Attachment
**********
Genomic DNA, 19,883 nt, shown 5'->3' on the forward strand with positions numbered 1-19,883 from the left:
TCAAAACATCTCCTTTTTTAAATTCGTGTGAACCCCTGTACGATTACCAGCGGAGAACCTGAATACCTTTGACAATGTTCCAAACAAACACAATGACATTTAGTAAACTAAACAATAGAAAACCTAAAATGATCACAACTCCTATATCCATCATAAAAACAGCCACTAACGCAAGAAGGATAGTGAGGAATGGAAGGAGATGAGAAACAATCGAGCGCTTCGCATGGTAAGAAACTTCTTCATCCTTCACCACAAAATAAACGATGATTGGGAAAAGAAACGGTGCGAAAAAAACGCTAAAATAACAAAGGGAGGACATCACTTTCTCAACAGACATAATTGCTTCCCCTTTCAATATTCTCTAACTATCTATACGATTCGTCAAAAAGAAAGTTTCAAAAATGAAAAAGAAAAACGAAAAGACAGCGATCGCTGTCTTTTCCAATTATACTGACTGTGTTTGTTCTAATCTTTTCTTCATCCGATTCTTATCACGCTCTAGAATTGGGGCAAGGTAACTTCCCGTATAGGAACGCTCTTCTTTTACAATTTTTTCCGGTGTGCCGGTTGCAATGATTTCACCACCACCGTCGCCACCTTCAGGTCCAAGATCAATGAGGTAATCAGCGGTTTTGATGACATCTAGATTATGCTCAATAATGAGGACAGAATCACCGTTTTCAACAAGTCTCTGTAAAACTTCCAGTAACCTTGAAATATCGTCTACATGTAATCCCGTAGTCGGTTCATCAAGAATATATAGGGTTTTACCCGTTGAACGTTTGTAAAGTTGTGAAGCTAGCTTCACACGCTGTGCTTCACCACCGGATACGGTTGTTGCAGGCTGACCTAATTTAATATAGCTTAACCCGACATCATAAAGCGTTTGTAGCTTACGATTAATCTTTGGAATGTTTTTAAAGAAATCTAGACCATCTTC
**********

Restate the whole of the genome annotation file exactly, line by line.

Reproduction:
Genomic DNA, 19,883 nt, shown 5'->3' on the forward strand with positions numbered 1-19,883 from the left:
TCAAAACATCTCCTTTTTTAAATTCGTGTGAACCCCTGTACGATTACCAGCGGAGAACCTGAATACCTTTGACAATGTTCCAAACAAACACAATGACATTTAGTAAACTAAACAATAGAAAACCTAAAATGATCACAACTCCTATATCCATCATAAAAACAGCCACTAACGCAAGAAGGATAGTGAGGAATGGAAGGAGATGAGAAACAATCGAGCGCTTCGCATGGTAAGAAACTTCTTCATCCTTCACCACAAAATAAACGATGATTGGGAAAAGAAACGGTGCGAAAAAAACGCTAAAATAACAAAGGGAGGACATCACTTTCTCAACAGACATAATTGCTTCCCCTTTCAATATTCTCTAACTATCTATACGATTCGTCAAAAAGAAAGTTTCAAAAATGAAAAAGAAAAACGAAAAGACAGCGATCGCTGTCTTTTCCAATTATACTGACTGTGTTTGTTCTAATCTTTTCTTCATCCGATTCTTATCACGCTCTAGAATTGGGGCAAGGTAACTTCCCGTATAGGAACGCTCTTCTTTTACAATTTTTTCCGGTGTGCCGGTTGCAATGATTTCACCACCACCGTCGCCACCTTCAGGTCCAAGATCAATGAGGTAATCAGCGGTTTTGATGACATCTAGATTATGCTCAATAATGAGGACAGAATCACCGTTTTCAACAAGTCTCTGTAAAACTTCCAGTAACCTTGAAATATCGTCTACATGTAATCCCGTAGTCGGTTCATCAAGAATATATAGGGTTTTACCCGTTGAACGTTTGTAAAGTTGTGAAGCTAGCTTCACACGCTGTGCTTCACCACCGGATACGGTTGTTGCAGGCTGACCTAATTTAATATAGCTTAACCCGACATCATAAAGCGTTTGTAGCTTACGATTAATCTTTGGAATGTTTTTAAAGAAATCTAGACCATCTTC